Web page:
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A refuse-collecting robot The Volvo Group is working on a joint venture, together with three

Another example is a camera on the truck that detects if someone

universities and waste recycling company Renova, to develop a

comes too close while the bins are being emptied. If this occurs,

robot that automatically collects and empties refuse bins, with the

the process automatically stops.

help of a drone on the roof of the refuse truck.

It took the students and researchers from the three participating

The idea is that when it is time to begin waste collection, the

universities four months to design and build the prototype robot

driver of the refuse truck presses a button. This starts the robot

that automatically collects and empties the refuse bins. Sweden’s

Illustration: Adrian Wirén, Mälardalens Högskola.

and lifts the drone from the roof of the truck. Flying through

Mälardalen University was responsible for designing the robot

alleyways, the drone quickly finds the location of the refuse bins

itself, while Chalmers University of Technology developed systems

and communicates their positions to the robot. This is followed by

for bin detection, safe emptying and overall system coordination.

automatic waste collection and emptying by the robot. In the cab,

Meanwhile, Penn State University in the US developed the web-

the driver is able to monitor the exact location of the robot and

based 3D interface that allows the driver to monitor the situation

the emptying process.

and, if need be, control the robot.

A prerequisite for the robot’s work is that it already knows the

The project, called ROAR (Robot-based Autonomous Refuse

neighbourhood in the form of a map of both the manoeuvrable area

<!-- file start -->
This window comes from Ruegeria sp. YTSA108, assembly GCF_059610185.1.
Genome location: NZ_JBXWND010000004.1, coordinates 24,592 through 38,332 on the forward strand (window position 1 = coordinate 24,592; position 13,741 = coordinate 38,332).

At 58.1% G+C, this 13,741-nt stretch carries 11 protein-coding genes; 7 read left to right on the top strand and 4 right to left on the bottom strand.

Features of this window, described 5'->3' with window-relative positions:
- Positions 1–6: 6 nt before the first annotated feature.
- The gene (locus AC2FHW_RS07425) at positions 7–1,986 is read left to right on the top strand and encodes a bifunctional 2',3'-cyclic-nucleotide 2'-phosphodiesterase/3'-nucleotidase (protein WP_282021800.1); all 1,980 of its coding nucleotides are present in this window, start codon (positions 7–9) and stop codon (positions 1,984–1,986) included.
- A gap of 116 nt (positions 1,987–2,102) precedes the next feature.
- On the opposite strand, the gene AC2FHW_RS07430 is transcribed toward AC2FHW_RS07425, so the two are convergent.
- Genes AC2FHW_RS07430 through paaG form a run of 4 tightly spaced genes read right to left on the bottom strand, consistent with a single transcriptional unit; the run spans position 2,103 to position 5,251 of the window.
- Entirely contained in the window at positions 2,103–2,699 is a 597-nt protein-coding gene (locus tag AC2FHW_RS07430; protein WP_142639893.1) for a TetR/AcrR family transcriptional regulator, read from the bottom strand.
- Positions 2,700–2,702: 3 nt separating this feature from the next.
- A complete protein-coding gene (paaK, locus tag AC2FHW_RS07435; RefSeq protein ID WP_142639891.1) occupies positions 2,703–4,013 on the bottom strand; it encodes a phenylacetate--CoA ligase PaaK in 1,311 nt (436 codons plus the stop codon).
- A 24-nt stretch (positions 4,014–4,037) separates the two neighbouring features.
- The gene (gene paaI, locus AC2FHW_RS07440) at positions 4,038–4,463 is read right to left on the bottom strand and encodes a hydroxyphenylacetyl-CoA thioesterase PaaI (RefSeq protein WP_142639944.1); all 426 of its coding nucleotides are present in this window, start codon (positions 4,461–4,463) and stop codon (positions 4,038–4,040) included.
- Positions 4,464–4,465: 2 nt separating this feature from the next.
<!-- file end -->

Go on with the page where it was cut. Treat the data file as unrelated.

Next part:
handling), demonstrates how smart machines will soon be able to

and likely bin locations. The robot then uses a number of different

communicate with each other to facilitate everyday life in a large

sensors to keep itself positioned within this map, enabling it to

number of areas — not just refuse handling.

automatically perform its tasks. The sensors include GPS, LiDAR,

“We predict a future with more automation,” said Per-Lage

cameras and IMU data, which uses accelerometers and gyroscope

Götvall, project manager for robot development at the Volvo Group.

for navigation as well as odometry, where motion sensors measure

“This project is intended to stimulate our imagination, to test new

the position changes over time.

concepts that may shape transport solutions of the future.”

Many of the robot’s sensors are also used to ensure safety. One example is an emergency button, which immediately stops

Volvo Group Australia Pty Ltd

the robot if, for example, a child or a dog runs out in front of it.

www.volvo.com

disclaimer notice All material published in this magazine is published in good faith and every care is taken to accurately relay information provided to us. Readers are advised by the publishers to ensure that all necessary safety devices and precautions are installed and safe working procedures adopted before the use of any equipment found or purchased through the information we provide. Further, all performance criteria was provided by the representative company concerned and any dispute should be referred to them.

34 Sustainability Matters - Apr/May 2016

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Sustainability Matters Apr/May 2016  

Sustainability Matters is a bi-monthly magazine showcasing the latest products, technology and sustainable solutions for industry, governmen...

Sustainability Matters Apr/May 2016  

Sustainability Matters is a bi-monthly magazine showcasing the latest products, technology and sustainable solutions for industry, governmen...